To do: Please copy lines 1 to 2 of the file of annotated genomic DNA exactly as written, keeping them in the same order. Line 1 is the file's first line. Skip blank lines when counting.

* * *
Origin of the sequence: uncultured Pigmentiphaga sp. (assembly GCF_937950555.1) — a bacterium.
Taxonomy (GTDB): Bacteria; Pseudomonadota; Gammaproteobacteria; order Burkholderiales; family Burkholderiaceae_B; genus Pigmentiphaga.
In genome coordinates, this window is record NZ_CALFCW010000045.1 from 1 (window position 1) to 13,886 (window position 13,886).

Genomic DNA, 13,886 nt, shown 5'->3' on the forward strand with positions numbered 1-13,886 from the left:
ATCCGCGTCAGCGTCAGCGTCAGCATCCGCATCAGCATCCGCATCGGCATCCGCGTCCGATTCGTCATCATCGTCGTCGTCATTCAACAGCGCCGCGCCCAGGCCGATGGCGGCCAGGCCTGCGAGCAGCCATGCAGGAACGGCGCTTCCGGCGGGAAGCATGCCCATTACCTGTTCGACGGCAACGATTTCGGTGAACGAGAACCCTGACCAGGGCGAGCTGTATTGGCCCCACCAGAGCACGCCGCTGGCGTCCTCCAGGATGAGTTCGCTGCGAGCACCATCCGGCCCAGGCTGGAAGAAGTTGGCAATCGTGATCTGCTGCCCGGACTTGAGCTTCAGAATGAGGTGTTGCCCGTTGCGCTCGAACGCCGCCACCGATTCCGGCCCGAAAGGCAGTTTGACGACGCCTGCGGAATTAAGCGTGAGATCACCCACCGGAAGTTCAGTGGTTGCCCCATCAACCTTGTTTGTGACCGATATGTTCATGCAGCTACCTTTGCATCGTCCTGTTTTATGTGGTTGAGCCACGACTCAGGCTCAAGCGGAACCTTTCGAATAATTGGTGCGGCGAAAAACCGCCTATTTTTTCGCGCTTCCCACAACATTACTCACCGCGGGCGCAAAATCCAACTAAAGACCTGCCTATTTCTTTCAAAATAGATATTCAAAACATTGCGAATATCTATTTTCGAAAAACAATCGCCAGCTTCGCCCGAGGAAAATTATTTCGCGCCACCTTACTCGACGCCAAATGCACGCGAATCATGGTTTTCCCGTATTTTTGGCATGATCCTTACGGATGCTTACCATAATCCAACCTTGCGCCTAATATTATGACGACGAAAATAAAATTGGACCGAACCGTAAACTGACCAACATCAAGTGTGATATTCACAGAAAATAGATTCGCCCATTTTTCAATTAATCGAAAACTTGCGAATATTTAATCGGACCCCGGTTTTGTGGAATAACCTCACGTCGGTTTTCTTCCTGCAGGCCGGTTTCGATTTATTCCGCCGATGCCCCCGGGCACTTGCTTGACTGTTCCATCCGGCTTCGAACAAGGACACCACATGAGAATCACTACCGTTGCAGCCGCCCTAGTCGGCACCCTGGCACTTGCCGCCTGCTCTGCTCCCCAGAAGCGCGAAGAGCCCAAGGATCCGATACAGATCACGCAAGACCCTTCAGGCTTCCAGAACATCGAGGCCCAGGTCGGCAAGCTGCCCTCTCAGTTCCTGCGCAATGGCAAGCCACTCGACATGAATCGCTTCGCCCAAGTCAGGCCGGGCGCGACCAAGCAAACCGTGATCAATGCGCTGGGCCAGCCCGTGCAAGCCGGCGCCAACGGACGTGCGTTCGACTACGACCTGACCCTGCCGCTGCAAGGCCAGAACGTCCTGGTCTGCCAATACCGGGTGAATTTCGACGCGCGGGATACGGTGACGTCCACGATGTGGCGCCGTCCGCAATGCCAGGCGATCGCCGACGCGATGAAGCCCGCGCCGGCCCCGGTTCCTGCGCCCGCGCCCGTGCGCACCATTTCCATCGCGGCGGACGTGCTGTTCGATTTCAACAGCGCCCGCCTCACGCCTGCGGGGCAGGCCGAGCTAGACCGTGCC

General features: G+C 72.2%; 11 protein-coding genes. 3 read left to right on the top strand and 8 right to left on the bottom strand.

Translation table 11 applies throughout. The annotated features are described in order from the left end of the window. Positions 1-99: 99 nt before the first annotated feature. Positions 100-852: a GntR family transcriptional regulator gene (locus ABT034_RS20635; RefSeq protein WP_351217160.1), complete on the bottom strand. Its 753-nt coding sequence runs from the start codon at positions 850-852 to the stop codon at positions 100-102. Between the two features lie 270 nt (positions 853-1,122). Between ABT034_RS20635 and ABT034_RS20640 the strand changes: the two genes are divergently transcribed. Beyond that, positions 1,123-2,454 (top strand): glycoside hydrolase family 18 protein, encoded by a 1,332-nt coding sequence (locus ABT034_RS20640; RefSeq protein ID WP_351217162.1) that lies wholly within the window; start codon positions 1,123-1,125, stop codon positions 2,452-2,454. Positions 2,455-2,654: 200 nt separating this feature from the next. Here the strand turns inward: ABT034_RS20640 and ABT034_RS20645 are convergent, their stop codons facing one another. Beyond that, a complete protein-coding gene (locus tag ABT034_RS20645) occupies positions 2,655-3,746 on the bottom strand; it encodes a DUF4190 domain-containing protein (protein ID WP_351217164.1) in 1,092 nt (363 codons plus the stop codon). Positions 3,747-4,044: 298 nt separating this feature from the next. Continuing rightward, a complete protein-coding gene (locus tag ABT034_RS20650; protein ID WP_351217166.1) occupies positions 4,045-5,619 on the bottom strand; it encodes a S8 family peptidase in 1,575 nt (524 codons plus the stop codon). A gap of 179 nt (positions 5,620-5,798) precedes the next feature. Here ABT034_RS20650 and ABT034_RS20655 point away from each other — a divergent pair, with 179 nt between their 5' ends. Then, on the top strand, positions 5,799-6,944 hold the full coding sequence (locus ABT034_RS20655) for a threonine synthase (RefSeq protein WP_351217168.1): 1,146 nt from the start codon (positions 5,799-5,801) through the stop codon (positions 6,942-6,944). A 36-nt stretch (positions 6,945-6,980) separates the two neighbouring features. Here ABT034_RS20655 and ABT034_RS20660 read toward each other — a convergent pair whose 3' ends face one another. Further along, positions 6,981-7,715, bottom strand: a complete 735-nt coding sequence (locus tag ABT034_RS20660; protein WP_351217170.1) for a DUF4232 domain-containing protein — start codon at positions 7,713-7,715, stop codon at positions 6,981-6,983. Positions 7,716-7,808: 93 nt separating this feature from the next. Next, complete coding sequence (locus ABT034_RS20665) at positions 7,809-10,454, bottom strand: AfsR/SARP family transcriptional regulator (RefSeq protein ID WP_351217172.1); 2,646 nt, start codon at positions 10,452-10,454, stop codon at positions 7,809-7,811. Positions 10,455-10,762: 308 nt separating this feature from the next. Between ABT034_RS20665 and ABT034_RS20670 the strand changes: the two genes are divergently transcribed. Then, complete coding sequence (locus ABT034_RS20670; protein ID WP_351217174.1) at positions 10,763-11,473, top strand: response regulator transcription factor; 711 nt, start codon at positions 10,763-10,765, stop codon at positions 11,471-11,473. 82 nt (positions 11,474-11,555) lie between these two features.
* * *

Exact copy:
Origin of the sequence: uncultured Pigmentiphaga sp. (assembly GCF_937950555.1) — a bacterium.
Taxonomy (GTDB): Bacteria; Pseudomonadota; Gammaproteobacteria; order Burkholderiales; family Burkholderiaceae_B; genus Pigmentiphaga.